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Thoughts please? A theory of everything is necessarily a theory of nothing


Jack Egerton
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5 hours ago, Jack Egerton said:

Thus, I propose the following theory of everything that describes the physical laws of the real universe: 

0 = 0

Did you get that peer reviewed? /sarcasm

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...Solipsism is the only way to truly understand the universe.

Why am I not surprised at this after seeing your other threads/posts. 

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25 minutes ago, Jack Egerton said:

If I am lucky, this will be the last we need to say on this particular matter, but the reason I sound impassioned is because we all should be for our interests and pursuits. I was hoping for some genuine intellectual countering or input from people here. Maybe I have asked the wrong questions or asked them in the wrong way, but I seem to have exhausted my methods for doing so....

I prefer to use my passion to bolster my critical thinking. I think it's important to use reason first, so you can trust the explanations you believe in, and then become passionate about THAT. You gotten nothing but "intellectual countering" (I don't quote to show I'm offended - I quote to show these were your words) from the thread so far, but because you're only responding passionately, it's hard to defend against the reason others are using.

25 minutes ago, Jack Egerton said:

Seeing that you seemed to take offence to 'you folks'. I intended that because of how fundamentally differently we seem to think and view the world, which is partially interesting, partially bemusing.

I think you've unnecessarily put up a fence between you and us folks. This is a science discussion site. Isn't that why you came here, to discuss your idea with people who've studied science a lot more than you have? I'm not a professional, but you've had responses from working scientists who follow scientific methods on a daily basis. I don't understand why you'd want to come here to discuss science if you think of it fundamentally differently than the rest of the people who study it. Science is one of our greatest tools because it provides consistency and predictability, so of course we're going to apply that filter when analyzing your idea.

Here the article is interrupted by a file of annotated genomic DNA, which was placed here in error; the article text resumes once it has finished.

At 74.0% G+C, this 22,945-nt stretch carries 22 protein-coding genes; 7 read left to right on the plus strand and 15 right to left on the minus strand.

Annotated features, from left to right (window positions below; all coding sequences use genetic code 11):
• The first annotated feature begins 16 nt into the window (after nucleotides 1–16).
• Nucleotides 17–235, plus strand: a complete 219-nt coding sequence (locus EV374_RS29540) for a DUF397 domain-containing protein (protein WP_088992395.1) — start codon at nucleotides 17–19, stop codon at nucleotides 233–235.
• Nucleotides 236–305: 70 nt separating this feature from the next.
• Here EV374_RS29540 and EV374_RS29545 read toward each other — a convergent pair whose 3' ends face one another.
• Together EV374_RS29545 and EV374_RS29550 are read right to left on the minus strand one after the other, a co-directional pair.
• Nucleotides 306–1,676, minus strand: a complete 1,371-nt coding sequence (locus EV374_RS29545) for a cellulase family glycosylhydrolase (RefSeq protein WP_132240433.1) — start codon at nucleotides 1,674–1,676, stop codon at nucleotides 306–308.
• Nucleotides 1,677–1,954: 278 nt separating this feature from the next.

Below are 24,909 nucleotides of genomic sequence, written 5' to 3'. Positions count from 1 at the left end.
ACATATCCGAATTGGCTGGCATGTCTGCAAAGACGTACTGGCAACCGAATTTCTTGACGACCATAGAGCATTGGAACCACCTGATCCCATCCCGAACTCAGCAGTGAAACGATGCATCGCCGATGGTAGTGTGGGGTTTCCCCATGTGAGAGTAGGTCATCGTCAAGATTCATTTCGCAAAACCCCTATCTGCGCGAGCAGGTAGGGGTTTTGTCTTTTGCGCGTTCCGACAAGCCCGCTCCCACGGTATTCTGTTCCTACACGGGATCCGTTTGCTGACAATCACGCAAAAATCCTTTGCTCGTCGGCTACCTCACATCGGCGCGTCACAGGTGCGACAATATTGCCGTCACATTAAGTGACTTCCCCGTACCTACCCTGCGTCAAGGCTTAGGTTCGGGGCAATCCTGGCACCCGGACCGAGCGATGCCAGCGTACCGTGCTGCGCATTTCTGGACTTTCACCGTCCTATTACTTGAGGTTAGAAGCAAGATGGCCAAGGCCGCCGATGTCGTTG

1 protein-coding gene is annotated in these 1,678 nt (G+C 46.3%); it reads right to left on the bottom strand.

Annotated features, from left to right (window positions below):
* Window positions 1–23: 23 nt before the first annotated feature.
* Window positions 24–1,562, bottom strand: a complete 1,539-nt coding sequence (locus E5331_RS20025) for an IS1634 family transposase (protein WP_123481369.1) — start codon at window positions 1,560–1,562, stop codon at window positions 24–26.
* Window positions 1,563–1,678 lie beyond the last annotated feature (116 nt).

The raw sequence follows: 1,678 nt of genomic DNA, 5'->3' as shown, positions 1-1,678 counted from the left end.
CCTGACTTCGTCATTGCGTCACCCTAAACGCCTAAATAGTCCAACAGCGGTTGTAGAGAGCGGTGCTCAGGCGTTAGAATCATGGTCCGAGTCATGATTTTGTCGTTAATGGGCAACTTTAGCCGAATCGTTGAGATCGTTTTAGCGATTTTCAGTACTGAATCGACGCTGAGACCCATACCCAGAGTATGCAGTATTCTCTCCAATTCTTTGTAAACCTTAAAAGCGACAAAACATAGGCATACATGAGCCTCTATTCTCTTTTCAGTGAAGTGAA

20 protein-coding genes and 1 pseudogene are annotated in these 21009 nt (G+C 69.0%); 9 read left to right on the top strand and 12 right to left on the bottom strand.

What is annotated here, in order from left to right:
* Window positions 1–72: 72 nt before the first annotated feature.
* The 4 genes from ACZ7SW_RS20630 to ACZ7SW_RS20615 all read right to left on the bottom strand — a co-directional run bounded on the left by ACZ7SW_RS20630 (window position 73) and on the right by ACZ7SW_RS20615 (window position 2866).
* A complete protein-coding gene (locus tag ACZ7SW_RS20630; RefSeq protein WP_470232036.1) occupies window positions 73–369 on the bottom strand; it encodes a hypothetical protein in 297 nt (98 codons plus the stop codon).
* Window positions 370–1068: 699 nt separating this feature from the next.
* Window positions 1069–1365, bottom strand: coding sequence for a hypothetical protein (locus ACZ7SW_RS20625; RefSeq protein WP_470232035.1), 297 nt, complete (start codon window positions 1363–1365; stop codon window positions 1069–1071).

You asked for our thoughts, and the consensus was that you hadn't adequately considered specific details in supporting your argument. Now you seem to be saying it's our fault for not understanding you because you view the world in a better way. You're bemused that we're promoting science? Do you see why there is some confusion here?

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Bit late to the party, koti -- check out the other comments, I would suggest. I have done all I can to explain myself to yourselves.

Phi for All, thank you for attempting to add depth and context. I believe I have justified my opinions to the fullest and quite broadly, so shall not here, unless I see real reason to do so.

Edited by Jack Egerton
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15 minutes ago, Jack Egerton said:

Bit late to the party, koti -- check out the other comments, I would suggest. I have done all I can to explain myself to yourselves.

Phi for All, thank you for attempting to add depth and context. I believe I have justified my opinions to the fullest and quite broadly, so shall not here, unless I see real reason to do so.

I was about to respond to you something along the lines of maybe trying to start over after your unfortunate entrance to the forum but then I saw your response to Phi above...Jack, you’re obviously a smart and knowledgeable guy but you need to cut down on the condenscending tone. You’re going to drive people nuts with this regardless of how well educated and knowledgeable you are. Take that as the second thing you learned on this forum.

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5 hours ago, Jack Egerton said:

swansont: I did not mention a situation in which one does not understand the whole universe in which they exist and I shall not, for it is not relevant to the scenario I proposed: a universe in which someone understood fully the laws describing nature in the universe in which they exist. Practical limitations such as data storage are limitations not preventions and so are also not relevant to imaging whether something is 'not impossible' as I stated.

When I say limitation I mean they reduce the probability of something being possible and when I say prevention I mean that possibility is zero percent. A limitation can never become a prevention via that definition.

Having the information available to run a simulation is not relevant to being able to run a simulation?

Sorry, I don't understand how that can be true.

 

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43 minutes ago, Jack Egerton said:

I believe I have justified my opinions to the fullest and quite broadly, so shall not here, unless I see real reason to do so.

Nobody is talking about things you offered as opinion. I'm talking about the assertions you've made, and the requests for clarity about them that you've ignored.

6 hours ago, Strange said:

Can you explain that "consequently" as I don't see the connection.

6 hours ago, Jack Egerton said:

I am glad you comprehended what I said, unless you missed that 'not a theory of anything' is the same as 'a theory of nothing', that you may well see in the title of this thread ;)